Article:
This study considers flexibilities as understood in the context of the TRIPS Agreement, its Protocol of Amendment and the Doha Declaration to the TRIPS Agreement on Public Health (Doha Declaration). Footnote 20 We define the flexibilities of the TRIPS Agreement through the prism of Articles 1.1Footnote 21 and 8.1 and Footnote 22, which give countries policy space to implement the TRIPS Agreement in a manner appropriate and appropriate to their context, as different options that take into account national interests and can be transposed into national law. The biggest problem with compulsory licensing, as described in the TRIPS Agreement and its amendment, is that they are not drafted as a minimum standard that countries must apply in their national legislation to be TRIPS compliant. Rather, it is an option available to Member States for transposition into their national legislation. As a result, only five jurisdictions that have the pharmaceutical capacity to be exporting countries with compulsory licences have actually made progress in transposing these measures into their national legislation (18). If the Doha Declaration is considered to be an accurate reflection of the feelings of nations, provisions on compulsory licensing should be included in the TRIPS Agreement as an obligation for Member States. Where separate classes of medicinal products are created, as indicated in the first Recommendation, at least provisions on compulsory licences for essential medicinal products should be required to comply with TRIPS. – From my research, I have come to the conclusion that there are ways that still need to be addressed to reconcile the interests of commercial pharmaceutical companies with the human rights of patients in developing countries.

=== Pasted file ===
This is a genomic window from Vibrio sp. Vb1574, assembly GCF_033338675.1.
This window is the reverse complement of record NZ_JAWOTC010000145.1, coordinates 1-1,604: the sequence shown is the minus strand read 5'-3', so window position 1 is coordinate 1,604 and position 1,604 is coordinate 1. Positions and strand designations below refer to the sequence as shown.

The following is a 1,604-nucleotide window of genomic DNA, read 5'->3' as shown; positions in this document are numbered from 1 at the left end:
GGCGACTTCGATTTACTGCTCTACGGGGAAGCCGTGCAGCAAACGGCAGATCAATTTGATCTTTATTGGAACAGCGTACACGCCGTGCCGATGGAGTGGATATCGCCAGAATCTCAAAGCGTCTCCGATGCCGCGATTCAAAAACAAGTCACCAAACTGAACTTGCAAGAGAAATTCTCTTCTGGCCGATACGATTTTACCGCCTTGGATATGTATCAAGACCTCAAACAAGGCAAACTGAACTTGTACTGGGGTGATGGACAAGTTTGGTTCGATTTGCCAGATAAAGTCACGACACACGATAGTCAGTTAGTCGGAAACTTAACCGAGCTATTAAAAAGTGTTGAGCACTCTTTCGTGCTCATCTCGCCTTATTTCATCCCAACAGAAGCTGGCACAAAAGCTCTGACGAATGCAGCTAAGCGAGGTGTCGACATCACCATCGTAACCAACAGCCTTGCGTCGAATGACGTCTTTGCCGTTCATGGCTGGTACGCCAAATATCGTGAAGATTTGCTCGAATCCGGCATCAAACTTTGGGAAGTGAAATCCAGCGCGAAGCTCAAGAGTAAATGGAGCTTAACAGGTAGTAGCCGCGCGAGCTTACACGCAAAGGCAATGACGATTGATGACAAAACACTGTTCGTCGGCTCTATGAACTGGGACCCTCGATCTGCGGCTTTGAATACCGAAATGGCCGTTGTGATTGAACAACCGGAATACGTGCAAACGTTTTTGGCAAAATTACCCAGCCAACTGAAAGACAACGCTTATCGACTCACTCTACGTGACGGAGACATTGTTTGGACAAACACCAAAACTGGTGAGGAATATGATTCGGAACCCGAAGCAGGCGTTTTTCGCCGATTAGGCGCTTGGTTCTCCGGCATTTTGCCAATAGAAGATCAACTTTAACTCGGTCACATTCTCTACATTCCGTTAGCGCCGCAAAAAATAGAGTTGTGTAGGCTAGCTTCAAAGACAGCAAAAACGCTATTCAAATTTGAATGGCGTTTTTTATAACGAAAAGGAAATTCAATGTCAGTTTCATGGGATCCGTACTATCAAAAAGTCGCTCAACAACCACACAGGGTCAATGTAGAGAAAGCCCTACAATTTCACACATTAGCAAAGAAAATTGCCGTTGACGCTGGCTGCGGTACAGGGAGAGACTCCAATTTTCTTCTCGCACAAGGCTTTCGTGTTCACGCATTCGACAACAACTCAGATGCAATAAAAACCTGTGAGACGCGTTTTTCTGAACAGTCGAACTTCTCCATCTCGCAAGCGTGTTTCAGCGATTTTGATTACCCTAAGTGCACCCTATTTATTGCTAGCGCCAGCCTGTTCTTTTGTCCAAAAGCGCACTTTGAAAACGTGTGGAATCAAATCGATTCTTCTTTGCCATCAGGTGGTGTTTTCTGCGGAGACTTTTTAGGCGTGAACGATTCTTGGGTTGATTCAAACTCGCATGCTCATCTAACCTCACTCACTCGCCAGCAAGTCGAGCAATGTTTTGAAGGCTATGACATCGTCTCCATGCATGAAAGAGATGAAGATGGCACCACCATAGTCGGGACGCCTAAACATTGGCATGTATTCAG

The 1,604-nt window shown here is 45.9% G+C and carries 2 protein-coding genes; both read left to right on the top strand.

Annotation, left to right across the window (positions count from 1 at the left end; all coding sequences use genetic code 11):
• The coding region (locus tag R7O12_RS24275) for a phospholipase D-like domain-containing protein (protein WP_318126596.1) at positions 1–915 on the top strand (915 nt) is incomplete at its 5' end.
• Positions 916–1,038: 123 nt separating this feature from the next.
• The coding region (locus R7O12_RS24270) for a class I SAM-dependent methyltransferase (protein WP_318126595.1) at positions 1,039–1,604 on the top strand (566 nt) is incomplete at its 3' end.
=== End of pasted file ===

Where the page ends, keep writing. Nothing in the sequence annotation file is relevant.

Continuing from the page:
23. Diependaele L, Cockbain J, Sterckx S. Raising barriers to access to medicines in developing countries – the relentless push for data exclusives. Dev World Bioeth (2017) 17:11-21 doi:10.1111/enwb.12105 The WHO African Region is characterized by what could be described as a collage of Member States in terms of intellectual property regulation and governance. . . .